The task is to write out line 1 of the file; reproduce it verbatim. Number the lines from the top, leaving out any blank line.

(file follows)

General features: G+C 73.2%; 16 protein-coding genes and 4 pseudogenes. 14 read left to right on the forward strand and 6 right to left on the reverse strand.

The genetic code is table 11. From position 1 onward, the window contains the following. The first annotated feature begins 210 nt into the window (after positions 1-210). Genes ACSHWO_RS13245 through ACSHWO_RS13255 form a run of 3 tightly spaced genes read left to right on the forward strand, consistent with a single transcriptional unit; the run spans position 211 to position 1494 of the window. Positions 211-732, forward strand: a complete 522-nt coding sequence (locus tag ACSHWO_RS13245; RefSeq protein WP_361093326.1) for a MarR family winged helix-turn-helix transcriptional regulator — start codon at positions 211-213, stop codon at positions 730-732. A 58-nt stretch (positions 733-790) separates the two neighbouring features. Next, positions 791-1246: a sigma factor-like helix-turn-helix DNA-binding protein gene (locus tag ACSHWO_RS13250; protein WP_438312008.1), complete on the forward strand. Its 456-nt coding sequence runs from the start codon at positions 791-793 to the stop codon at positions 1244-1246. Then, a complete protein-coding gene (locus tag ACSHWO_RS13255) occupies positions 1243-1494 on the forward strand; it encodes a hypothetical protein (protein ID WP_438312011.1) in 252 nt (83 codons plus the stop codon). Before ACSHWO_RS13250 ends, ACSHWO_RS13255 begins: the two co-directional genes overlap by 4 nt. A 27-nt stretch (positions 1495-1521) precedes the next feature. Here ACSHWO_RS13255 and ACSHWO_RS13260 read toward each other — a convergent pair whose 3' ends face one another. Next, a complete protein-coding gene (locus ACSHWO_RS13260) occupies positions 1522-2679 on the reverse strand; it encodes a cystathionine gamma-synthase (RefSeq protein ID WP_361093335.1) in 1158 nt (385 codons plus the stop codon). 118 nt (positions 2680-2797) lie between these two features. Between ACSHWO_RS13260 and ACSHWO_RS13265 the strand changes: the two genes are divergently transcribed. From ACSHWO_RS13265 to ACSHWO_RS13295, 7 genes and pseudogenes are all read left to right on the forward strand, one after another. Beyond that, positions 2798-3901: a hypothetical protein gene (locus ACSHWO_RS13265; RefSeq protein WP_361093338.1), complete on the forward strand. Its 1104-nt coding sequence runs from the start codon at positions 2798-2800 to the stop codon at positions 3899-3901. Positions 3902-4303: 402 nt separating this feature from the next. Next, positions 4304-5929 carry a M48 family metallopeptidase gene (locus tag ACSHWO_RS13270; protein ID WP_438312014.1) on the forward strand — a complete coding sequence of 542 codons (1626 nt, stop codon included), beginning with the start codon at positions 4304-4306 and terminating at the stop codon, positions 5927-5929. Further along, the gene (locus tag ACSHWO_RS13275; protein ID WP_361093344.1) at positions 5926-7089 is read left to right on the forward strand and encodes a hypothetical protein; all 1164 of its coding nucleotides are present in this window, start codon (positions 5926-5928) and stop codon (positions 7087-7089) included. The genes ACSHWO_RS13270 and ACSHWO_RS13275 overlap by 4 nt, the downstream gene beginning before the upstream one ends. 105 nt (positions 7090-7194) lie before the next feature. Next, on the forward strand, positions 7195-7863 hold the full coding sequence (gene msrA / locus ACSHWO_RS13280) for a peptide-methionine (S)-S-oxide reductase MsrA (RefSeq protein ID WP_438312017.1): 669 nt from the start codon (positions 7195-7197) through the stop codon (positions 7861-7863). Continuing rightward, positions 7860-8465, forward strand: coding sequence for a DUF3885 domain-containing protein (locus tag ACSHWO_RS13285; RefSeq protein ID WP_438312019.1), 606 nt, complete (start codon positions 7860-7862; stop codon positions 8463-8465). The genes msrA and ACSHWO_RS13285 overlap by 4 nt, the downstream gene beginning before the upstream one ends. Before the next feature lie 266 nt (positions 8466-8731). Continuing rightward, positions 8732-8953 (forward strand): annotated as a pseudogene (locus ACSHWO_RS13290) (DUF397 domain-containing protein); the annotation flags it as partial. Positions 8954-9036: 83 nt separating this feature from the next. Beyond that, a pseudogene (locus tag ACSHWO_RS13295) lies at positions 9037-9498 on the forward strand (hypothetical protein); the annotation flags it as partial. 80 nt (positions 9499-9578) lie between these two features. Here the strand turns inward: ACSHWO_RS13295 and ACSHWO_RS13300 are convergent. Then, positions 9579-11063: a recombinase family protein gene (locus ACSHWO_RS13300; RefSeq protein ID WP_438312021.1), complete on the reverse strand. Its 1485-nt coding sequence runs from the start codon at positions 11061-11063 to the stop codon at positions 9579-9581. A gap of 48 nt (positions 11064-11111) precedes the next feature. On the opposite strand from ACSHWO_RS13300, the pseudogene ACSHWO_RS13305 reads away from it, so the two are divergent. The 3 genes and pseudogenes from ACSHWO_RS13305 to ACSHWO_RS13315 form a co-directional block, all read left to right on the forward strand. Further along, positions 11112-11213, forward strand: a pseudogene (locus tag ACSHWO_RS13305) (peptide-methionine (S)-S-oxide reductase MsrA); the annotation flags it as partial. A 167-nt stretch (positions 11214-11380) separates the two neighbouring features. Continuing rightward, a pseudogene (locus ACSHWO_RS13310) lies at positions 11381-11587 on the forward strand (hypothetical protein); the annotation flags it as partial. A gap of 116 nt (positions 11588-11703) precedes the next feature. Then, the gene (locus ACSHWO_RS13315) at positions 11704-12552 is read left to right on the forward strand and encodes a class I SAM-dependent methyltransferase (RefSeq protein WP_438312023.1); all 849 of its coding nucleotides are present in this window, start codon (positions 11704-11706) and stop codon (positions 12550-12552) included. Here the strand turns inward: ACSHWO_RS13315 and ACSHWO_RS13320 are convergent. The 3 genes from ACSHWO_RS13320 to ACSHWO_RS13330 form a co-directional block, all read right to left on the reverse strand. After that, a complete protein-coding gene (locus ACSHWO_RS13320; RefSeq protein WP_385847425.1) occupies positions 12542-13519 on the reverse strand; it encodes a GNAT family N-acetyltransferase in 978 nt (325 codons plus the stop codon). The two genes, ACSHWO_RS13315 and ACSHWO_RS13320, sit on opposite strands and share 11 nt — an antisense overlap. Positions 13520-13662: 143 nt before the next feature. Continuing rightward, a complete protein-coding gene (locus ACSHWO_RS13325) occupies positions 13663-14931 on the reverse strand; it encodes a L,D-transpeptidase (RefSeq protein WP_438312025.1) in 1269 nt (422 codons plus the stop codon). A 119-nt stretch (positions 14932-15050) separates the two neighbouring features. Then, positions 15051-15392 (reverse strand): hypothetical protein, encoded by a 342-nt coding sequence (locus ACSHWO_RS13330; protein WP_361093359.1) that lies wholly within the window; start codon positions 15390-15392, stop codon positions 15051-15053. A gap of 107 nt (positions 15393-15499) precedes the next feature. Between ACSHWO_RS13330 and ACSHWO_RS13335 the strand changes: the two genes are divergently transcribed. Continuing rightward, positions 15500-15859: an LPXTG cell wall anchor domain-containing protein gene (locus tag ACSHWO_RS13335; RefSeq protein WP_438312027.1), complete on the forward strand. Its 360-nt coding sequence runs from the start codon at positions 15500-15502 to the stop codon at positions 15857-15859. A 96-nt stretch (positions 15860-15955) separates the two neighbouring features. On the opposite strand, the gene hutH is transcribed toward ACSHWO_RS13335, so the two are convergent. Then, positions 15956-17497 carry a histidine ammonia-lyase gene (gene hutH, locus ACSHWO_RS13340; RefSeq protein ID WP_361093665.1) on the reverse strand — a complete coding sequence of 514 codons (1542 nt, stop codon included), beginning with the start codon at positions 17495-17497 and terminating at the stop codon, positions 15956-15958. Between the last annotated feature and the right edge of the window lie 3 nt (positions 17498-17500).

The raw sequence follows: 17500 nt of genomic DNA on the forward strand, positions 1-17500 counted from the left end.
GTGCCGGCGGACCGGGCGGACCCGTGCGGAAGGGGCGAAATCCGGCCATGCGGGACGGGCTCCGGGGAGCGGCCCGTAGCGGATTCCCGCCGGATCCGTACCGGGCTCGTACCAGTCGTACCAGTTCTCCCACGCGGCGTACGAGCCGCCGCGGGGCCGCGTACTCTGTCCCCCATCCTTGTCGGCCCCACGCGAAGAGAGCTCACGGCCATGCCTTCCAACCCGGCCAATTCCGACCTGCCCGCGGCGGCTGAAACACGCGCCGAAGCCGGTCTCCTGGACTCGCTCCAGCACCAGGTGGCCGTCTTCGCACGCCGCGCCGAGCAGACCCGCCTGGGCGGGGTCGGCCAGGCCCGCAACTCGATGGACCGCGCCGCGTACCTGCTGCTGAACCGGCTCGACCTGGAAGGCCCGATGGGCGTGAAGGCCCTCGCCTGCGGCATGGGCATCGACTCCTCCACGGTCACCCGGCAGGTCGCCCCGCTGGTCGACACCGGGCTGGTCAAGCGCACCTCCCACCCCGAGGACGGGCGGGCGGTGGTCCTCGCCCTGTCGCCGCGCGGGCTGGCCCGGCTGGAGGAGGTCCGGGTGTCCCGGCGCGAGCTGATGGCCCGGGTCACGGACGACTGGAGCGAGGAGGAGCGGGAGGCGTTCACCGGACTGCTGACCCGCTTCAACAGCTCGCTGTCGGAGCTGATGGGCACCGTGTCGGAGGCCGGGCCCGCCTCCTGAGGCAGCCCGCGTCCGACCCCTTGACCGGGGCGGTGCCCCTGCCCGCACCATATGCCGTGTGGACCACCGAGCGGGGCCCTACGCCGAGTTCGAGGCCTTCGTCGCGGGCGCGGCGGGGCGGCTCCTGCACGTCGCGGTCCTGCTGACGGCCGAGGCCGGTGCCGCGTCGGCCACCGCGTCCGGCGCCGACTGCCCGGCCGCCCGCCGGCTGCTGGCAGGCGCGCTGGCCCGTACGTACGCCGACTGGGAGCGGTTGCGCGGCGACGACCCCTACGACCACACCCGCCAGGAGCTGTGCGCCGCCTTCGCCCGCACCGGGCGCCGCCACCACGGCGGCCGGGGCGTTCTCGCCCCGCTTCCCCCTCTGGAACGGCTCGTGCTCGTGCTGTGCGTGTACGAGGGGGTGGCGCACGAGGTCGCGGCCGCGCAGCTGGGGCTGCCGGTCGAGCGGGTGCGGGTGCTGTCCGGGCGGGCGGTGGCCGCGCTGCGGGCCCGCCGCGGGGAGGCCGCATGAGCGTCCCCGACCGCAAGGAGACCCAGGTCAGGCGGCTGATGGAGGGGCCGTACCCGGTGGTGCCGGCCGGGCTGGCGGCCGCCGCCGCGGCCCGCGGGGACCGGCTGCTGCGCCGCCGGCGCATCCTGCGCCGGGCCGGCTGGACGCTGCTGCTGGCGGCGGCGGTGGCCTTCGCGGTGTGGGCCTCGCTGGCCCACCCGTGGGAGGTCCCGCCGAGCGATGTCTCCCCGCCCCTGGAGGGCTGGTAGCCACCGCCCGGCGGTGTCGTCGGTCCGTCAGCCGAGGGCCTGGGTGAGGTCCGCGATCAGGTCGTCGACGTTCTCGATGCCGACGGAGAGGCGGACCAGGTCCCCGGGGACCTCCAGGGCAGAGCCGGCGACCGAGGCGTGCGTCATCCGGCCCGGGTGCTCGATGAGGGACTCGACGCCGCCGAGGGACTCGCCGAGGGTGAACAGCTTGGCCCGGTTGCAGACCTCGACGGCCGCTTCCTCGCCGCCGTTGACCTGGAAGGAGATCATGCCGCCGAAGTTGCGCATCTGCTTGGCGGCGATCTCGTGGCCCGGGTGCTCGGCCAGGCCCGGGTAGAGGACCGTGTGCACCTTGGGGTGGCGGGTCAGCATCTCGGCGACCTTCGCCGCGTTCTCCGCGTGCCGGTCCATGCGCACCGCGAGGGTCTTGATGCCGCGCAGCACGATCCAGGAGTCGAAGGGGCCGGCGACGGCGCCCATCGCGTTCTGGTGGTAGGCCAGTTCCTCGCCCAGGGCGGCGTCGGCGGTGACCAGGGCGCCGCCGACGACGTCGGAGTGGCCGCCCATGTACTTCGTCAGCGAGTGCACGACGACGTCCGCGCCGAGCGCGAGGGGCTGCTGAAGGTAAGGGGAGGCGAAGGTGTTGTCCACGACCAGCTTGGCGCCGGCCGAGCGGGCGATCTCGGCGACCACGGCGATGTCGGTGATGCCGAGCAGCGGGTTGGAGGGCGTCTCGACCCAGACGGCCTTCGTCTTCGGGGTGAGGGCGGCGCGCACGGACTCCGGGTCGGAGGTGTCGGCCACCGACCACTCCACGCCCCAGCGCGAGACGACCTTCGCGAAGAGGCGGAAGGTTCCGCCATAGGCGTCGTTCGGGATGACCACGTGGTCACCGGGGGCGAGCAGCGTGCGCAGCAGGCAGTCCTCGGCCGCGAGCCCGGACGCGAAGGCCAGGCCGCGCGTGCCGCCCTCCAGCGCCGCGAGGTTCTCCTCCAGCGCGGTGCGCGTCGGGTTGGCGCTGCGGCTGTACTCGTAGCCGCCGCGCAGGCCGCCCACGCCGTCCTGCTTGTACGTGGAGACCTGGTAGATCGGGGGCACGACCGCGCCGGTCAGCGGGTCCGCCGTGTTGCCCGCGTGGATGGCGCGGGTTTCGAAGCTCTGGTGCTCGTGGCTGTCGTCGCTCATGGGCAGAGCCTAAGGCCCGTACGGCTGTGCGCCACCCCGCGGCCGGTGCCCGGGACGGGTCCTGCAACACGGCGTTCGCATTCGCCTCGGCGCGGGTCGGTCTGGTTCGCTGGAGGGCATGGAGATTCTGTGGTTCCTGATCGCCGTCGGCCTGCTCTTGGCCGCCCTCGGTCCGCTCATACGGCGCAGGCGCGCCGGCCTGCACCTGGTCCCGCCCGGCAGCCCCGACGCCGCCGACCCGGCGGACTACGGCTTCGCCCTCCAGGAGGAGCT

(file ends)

General features: G+C 73.2%; 16 protein-coding genes and 4 pseudogenes. 14 read left to right on the forward strand and 6 right to left on the reverse strand.